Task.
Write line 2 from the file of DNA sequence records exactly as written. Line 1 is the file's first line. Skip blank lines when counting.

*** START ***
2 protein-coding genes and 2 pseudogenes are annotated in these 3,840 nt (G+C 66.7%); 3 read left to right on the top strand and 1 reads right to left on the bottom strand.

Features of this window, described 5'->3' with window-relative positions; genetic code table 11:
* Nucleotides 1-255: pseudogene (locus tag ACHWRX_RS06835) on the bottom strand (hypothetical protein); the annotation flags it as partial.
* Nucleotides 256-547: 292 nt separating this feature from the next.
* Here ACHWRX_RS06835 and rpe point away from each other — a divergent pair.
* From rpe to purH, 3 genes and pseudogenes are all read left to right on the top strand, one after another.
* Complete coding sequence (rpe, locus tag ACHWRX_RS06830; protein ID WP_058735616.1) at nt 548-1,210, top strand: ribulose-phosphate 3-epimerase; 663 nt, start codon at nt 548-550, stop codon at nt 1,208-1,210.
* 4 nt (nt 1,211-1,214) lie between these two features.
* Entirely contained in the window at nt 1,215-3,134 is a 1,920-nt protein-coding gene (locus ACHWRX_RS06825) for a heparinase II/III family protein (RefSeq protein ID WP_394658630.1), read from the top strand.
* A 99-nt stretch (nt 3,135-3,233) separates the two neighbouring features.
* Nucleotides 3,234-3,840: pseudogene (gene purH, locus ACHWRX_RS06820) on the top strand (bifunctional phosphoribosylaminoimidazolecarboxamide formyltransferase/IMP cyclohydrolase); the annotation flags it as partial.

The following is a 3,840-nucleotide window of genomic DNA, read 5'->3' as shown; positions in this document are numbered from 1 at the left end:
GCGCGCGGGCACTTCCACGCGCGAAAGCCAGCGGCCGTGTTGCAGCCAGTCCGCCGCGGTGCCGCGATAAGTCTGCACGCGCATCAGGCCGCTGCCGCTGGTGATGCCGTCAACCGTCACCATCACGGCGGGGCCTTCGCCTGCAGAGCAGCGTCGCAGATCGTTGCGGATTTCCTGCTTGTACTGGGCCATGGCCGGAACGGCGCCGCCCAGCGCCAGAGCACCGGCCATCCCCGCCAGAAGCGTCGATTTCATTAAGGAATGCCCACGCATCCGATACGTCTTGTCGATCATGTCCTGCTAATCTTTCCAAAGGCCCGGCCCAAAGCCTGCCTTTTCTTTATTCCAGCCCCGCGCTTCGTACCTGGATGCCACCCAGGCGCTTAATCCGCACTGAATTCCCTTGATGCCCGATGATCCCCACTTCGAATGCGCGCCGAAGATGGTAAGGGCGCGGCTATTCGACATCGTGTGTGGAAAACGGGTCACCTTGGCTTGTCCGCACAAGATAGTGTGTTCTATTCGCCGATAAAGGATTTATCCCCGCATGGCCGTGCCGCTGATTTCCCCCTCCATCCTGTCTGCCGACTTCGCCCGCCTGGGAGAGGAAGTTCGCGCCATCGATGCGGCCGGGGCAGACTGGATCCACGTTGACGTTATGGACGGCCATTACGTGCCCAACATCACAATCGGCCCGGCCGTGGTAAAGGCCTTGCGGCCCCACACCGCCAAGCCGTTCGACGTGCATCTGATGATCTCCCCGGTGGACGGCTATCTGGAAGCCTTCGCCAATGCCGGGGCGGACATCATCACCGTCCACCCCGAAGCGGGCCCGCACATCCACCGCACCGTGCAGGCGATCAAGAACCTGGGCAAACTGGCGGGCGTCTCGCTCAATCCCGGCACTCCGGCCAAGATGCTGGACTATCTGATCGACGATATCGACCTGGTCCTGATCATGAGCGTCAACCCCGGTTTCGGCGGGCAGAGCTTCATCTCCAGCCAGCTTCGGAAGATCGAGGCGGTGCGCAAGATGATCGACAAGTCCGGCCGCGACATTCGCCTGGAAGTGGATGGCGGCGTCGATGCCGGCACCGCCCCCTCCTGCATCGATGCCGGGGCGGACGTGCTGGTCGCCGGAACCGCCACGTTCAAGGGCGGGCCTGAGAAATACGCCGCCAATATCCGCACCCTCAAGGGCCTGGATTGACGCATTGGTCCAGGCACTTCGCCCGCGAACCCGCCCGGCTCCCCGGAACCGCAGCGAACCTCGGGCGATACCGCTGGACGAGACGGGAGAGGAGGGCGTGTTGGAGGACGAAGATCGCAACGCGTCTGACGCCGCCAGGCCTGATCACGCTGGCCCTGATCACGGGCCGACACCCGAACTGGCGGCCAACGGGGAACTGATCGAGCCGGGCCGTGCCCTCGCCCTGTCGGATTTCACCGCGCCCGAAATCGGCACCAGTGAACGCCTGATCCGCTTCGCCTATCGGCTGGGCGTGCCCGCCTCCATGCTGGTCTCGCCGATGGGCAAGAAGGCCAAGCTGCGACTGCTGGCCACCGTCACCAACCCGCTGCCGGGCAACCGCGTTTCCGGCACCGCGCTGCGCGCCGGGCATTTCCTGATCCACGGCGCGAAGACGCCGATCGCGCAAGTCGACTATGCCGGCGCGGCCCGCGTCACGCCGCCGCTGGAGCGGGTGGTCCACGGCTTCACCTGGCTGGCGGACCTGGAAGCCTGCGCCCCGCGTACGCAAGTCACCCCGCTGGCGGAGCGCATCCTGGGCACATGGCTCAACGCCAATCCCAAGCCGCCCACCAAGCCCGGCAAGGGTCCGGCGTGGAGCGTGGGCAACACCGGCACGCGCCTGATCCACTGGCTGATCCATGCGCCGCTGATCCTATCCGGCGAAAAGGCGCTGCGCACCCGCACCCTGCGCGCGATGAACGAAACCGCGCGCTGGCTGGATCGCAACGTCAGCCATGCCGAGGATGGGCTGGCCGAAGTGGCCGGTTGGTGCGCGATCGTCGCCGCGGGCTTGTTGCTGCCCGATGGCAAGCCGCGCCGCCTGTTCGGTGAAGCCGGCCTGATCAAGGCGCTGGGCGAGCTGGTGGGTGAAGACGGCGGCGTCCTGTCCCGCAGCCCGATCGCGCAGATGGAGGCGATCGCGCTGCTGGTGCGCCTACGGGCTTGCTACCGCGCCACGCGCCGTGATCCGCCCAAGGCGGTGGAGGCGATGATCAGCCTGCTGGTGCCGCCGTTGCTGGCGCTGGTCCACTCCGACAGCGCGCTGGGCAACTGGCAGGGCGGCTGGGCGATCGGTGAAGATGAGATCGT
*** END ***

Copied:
Features of this window, described 5'->3' with window-relative positions; genetic code table 11: